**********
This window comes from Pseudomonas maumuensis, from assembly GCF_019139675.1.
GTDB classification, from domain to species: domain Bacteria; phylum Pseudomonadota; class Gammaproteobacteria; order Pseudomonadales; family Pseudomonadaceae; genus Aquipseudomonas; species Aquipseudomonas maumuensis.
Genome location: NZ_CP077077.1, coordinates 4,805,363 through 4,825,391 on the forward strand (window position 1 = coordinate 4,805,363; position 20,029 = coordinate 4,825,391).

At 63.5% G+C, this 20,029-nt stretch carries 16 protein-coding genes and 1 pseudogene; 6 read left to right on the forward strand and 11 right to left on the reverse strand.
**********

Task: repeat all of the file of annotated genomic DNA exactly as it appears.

This window comes from Pseudomonas maumuensis, from assembly GCF_019139675.1.
GTDB classification, from domain to species: domain Bacteria; phylum Pseudomonadota; class Gammaproteobacteria; order Pseudomonadales; family Pseudomonadaceae; genus Aquipseudomonas; species Aquipseudomonas maumuensis.
Genome location: NZ_CP077077.1, coordinates 4,805,363 through 4,825,391 on the forward strand (window position 1 = coordinate 4,805,363; position 20,029 = coordinate 4,825,391).

At 63.5% G+C, this 20,029-nt stretch carries 16 protein-coding genes and 1 pseudogene; 6 read left to right on the forward strand and 11 right to left on the reverse strand.